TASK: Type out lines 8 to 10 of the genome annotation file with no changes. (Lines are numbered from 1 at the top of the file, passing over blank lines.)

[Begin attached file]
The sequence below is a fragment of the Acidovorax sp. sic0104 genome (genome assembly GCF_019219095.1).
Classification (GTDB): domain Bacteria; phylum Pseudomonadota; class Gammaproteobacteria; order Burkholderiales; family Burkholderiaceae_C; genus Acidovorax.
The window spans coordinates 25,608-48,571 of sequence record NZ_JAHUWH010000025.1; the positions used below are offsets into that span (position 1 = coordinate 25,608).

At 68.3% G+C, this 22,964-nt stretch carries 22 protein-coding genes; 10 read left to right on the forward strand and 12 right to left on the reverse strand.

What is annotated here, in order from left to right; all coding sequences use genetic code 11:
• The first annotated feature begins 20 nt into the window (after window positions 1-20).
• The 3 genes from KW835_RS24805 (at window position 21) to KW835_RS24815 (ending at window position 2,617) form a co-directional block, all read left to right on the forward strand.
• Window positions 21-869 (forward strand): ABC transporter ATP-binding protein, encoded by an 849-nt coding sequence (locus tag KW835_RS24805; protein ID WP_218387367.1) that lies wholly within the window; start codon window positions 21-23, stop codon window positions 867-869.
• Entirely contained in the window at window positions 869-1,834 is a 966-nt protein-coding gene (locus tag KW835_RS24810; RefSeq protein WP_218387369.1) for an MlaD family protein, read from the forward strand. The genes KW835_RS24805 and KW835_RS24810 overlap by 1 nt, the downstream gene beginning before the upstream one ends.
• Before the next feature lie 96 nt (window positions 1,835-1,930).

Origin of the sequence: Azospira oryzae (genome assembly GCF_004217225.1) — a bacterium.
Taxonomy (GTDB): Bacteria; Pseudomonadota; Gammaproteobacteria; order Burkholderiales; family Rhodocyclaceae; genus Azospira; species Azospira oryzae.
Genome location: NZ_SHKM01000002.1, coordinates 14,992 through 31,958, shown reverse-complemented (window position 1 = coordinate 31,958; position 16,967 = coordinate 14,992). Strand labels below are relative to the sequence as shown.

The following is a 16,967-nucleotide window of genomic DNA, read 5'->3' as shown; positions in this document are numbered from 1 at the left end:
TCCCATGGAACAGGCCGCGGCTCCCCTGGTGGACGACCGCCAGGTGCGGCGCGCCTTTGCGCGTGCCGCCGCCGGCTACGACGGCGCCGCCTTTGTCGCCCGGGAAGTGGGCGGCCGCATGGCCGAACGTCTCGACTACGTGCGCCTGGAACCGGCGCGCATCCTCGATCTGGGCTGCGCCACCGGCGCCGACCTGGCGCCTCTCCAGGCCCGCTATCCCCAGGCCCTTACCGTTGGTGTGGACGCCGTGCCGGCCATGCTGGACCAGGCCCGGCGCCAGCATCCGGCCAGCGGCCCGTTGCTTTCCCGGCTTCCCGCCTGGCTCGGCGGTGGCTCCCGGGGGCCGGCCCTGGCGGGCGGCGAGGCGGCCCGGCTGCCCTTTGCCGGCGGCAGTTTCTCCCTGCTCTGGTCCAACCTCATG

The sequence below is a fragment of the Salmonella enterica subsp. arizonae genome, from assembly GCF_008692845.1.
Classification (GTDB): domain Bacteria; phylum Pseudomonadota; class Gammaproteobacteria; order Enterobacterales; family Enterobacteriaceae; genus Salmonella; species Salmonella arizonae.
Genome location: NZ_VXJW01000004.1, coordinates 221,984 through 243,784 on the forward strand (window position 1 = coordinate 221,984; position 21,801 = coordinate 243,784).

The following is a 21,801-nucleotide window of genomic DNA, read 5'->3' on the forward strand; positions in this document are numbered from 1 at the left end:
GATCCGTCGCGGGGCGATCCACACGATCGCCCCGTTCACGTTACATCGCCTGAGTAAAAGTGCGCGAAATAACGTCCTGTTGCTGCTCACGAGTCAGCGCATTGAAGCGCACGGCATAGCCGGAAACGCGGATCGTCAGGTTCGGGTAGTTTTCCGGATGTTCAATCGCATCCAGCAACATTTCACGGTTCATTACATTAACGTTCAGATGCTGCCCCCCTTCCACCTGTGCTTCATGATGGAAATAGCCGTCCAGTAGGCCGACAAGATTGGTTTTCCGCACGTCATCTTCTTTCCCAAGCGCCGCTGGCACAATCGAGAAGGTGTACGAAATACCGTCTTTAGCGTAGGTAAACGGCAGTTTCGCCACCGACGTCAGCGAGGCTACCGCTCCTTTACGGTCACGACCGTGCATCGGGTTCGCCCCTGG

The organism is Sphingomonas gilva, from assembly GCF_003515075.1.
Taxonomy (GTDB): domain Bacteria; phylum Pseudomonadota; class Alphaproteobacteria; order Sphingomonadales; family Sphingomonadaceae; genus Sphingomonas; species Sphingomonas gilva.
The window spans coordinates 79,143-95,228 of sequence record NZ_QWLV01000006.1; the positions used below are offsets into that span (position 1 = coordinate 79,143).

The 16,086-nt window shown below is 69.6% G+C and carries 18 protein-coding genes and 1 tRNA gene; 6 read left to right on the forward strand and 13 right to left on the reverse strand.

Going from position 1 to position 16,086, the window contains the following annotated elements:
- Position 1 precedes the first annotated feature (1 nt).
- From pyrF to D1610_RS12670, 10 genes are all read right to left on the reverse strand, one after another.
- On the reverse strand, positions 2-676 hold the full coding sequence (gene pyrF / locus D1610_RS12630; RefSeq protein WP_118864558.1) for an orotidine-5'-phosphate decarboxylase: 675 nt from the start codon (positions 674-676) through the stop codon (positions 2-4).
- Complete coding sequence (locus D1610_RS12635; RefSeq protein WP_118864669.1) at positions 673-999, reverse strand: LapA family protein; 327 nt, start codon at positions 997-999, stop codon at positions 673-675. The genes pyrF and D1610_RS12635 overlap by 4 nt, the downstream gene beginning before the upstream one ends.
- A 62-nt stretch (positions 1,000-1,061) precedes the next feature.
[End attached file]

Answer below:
• Window positions 21-869 (forward strand): ABC transporter ATP-binding protein, encoded by an 849-nt coding sequence (locus tag KW835_RS24805; protein ID WP_218387367.1) that lies wholly within the window; start codon window positions 21-23, stop codon window positions 867-869.
• Entirely contained in the window at window positions 869-1,834 is a 966-nt protein-coding gene (locus tag KW835_RS24810; RefSeq protein WP_218387369.1) for an MlaD family protein, read from the forward strand. The genes KW835_RS24805 and KW835_RS24810 overlap by 1 nt, the downstream gene beginning before the upstream one ends.
• Before the next feature lie 96 nt (window positions 1,835-1,930).